Rugged IoT and Can You Spot the Difference?

Schematics, Design Challenges, and More

by Amelia Dalton

Are you ready for a challenge? In this week’s Fish Fry, Greg Roberts introduces us to EMA’s Can You Spot the Difference Contest? where you can win a Raspberry Pi 3 by pitting yourself against OrCAD 17.2 in comparing different schematics. Also this week, Matthias Huber (ADLINK) joins Fish Fry to discuss the challenges of designing rugged IoT systems.

 

Toward a Hardware-Agnostic World

HSA Foundation Releases Specification v1.1

by Jim Turley

I think there's something great and generic about goldfish. They're everybody's first pet. – Paul Rudd

It’s finally happened: processors are now completely generic and interchangeable.

Might as well go home, CPU designers. There is no differentiation left to exploit. All of your processor architectures, instruction sets, pipelines, code profiling, register files, clever ALUs, bus interfaces – all of it is now as generic and substitutable as 80’s hair metal bands. Your entire branch of technology has been supplanted by some programmers.

 

The x86 Moat

Can Intel Defend the Data Center?

by Kevin Morris

Fortresses seldom fall on their own accord. Designed by engineers, they typically have the wherewithal to hold off the anticipated attacks. Historically, the most common cause of fortress demise is the unanticipated - a change in the underlying assumptions. When rifled cannon barrels came into existence, for example, the underlying assumption behind most fortress design was broken. Almost overnight, defenses that had been solid and reliable for decades became almost useless for their intended purpose. After a time, ticket booths were installed and they were transformed into relics - museums and monuments to a bygone era.

Intel’s data center fortress is defended by the x86 moat.

 

Security Certifications

High- and Low-Level Assessments

by Bryon Moyer

The Internet of Things (IoT) is still the Wild West. Anyone can wake up some morning and declare a new idea for a sensor, a new protocol, a new product, a new application… pretty much anything – as long as it has “IoT” in the title of the press release.

And that’s great for spawning fresh ideas. But as civilization encroaches on this untamed territory, notions of governance are being suggested for limiting some of the possible excesses. We’ve talked about protocol standards numerous times before, but there are a couple of new, different standard efforts underway that relate not so much to agreement on how to behave, which is the role of protocols, but rather to the quality of the systems. For today’s discussion, the focus is on security.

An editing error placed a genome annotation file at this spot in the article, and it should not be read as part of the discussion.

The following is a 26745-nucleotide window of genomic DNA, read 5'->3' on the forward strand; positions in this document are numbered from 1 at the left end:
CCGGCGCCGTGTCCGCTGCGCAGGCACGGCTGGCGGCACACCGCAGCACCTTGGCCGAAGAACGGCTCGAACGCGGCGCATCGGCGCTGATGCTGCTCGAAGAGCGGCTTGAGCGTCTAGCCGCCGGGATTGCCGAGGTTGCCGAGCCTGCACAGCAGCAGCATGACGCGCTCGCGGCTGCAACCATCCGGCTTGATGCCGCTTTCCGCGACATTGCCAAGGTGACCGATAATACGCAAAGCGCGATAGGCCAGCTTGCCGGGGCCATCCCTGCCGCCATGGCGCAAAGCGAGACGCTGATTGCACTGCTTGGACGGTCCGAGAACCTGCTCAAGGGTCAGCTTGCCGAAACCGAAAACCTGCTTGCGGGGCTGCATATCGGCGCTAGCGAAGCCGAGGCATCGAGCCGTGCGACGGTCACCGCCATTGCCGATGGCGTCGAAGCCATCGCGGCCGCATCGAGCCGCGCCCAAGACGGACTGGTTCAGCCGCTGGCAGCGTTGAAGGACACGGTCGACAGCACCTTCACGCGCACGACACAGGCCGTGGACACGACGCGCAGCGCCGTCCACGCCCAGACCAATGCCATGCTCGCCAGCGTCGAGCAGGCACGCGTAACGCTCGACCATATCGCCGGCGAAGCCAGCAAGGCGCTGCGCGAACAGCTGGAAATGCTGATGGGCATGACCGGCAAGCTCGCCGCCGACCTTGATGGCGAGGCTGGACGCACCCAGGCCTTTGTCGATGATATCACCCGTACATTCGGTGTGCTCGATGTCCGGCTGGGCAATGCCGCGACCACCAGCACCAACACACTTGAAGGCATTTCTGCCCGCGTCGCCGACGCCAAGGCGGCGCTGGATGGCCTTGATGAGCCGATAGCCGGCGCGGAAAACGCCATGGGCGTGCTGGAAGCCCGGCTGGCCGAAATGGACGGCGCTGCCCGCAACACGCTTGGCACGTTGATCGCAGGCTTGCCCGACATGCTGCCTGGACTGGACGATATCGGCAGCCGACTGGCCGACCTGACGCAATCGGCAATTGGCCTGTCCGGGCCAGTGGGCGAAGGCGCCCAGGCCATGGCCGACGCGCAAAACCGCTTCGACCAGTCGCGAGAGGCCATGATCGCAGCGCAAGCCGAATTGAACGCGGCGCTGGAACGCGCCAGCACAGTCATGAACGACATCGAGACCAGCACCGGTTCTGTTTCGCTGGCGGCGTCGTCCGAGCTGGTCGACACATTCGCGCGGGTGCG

Bridge Over Pixelated Water

CrossLink Changes the Camera Interface Game

by Amelia Dalton

We're talking about the building blocks of electronic design in this week's Fish Fry. First, we take a closer look at some groundbreaking transistor technology. We investigate new research coming out of the Moscow Institute of Physics and Technology that could finally make graphene tunneling transistors a reality. Also this week, we examine Lattice Semiconductor's CrossLink pASSP with Subra Chandramouli. Subra and I dive down into the details of this new programmable bridging device and reveal how ASSP and the FPGA parts of the CrossLink story can help you with your next camera or interface-enhanced design.

 

Challenging Challenge Questions

Do They Really Provide the Best Security?

by Bryon Moyer

The developed world – particularly the US – is a complex environment replete with residents from diverse places and backgrounds with widely differing experiences. But it’s not a homogeneous mix: cities will be more diverse than rural areas, and, even within cities, you’re going to get clusters of people with shared characteristics.

Well, there appears to be a cluster of people – not sure where – that have the following traits:
• They’ve lived in one place and went to one set of schools.
• They’ve had one set of friends for their entire life.
• They have clear favorites of everything. And those favorites never change, ever. By the time they’re 25, they have a favorite pet, movie, book, teacher, TV show, musician, song, everything. And even though they have 60 years ahead of them, those favorites will stick.


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